Read Jodie's review of Gravity here.
The space age began October 4, 1957 with the launching of Sputnik by the former Soviet Union. My birthday came eleven days before on September 23, making me one of the last to be born before humans broke the boundaries of Earth.
I followed the space race growing up in the sixties with an appetite. From Yuri Gagarin to Alan Shepard and John Glenn (who turns 93 this year). From Neil Armstrong ("Good luck, Mr. Gorsky," ... I'll tell you later. LOL) to the space stations currently orbiting the earth.
My first career goal was to work for NASA. Hell, it's only 250 miles south of me in Houston, Texas. Which brings me to . . .
Gravity! What a pure movie experience. The movie industry has produced few great directors, but I'm thinking that Alfonso Cuarón may be one. Cuarón, unlike most, uses the camera as much as the actors, the script, the set, and the lights to tell a story. He also uses complete utter silence to enhance the mood of the movie.
We only see the live faces of two actors, Sandra Bullock and George Clooney, yet I sat on the edge of my seat every minute of the thrilling ride. Though Cuarón uses the camera to great benefit, producing shots of loneliness, despair, cold, and hope, he does not forget about the characters and the story itself, one of survival and the will to live.
I came close to death when I was two years old from a lung ailment thought at the time to be severe bronchitis, but later diagnosed as histoplasmosis, that cost me half of my body weight, but I don't remember any of that. Only my mother's fear. My parents told me I fought like hell. I just don't remember. But maybe it stays in my subconscious, because I so LOVE stories of survival, especially when they end happily.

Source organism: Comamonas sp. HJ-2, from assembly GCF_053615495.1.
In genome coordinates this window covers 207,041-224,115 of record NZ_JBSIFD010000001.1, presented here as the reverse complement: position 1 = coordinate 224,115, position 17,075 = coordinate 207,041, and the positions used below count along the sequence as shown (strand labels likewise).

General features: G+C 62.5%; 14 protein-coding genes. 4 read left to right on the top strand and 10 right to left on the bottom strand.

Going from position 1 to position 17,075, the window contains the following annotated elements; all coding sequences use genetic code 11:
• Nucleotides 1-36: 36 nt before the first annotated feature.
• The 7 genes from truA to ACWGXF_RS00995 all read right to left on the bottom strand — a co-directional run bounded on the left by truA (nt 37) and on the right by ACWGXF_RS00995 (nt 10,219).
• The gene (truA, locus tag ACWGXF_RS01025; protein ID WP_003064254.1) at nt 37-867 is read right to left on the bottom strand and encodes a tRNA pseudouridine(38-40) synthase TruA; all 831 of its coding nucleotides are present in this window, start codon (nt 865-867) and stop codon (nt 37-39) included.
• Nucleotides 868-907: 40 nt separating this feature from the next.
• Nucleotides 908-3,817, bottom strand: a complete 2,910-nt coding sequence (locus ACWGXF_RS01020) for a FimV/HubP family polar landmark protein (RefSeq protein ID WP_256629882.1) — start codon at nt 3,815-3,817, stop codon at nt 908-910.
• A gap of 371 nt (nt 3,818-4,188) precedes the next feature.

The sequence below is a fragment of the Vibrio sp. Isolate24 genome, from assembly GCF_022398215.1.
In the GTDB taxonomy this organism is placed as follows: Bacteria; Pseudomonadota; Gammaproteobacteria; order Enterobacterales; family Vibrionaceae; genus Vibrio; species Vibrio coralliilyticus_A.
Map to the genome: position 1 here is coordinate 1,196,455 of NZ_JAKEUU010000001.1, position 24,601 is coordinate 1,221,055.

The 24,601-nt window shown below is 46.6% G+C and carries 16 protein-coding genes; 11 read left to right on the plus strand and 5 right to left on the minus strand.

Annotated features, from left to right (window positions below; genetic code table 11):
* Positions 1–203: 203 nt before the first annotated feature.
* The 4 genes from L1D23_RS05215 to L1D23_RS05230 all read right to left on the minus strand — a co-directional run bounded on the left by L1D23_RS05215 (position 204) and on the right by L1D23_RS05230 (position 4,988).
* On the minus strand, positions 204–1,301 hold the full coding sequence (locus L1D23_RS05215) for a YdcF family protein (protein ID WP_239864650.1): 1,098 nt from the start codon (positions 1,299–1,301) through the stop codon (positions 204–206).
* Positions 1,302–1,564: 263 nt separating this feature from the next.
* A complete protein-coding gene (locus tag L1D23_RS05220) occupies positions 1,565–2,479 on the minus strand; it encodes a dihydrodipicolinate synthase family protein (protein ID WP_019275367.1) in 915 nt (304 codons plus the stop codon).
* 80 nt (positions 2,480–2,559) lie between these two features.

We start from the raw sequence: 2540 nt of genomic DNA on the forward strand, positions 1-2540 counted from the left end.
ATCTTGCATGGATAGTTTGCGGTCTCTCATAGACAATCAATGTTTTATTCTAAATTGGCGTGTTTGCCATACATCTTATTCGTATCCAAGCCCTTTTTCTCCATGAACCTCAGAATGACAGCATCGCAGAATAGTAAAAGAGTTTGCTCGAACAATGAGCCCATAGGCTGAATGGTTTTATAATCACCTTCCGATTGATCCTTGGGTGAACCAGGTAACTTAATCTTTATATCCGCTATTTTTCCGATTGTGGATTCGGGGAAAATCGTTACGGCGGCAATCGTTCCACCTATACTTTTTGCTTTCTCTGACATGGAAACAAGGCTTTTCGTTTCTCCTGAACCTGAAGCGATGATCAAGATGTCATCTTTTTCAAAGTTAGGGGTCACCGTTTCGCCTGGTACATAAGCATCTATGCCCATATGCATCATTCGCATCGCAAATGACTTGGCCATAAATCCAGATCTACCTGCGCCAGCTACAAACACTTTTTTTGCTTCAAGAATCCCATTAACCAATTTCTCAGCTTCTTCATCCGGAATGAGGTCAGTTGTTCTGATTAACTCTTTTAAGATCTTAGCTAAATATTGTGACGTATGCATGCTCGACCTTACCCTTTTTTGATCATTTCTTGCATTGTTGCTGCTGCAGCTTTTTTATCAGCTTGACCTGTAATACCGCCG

I love yours.
Though Cate Blanchett won the Best Female Actor in a Leading Role Oscar, Sandra Bullock damn sure deserved the nomination. From an acting point of view, she carried the movie, but not without the help of an amazing director, one who deservedly won the Oscar.
Those who have not yet seen Gravity should. It's a helluva ride.
I give it 9 1/2 out of 10.
Now, Jodie, for my Neil Armstrong and Mr. Gorsky tale. For those of our readers who don't know of Neil Armstrong, he was the first person to walk on the moon.
This story may well be urban legend, but I sure hope it's true.
Apparently one of Neil Armstrong's early quotes while on the moon was "Good luck, Mr. Gorsky."
For years and years, reporters and interviewers asked what he meant by that, and he would smile, shake his head and not answer.
Finally one interviewer asked and he laughed and said, "Since the Gorsky's have passed on now, I can tell this story. When I was a little boy, we were playing baseball in the back yard. As will happen, the ball went over the fence into the neighbor's yard, The Gorsky's. Since I was the smallest, they elected me to climb the fence and get the ball.
It landed under the Gorsky's bedroom window, and I overheard Mrs. Gorsky yelling, 'Oral sex! You want oral sex!? I'll give you oral sex when the kid next door walks on the moon!!!' So, I wished Mr. Gorsky luck."
It's probably urban legend, but it's a good story! But maybe it's true! :-)
That's my take on Gravity, Jodie! I can't wait to read yours!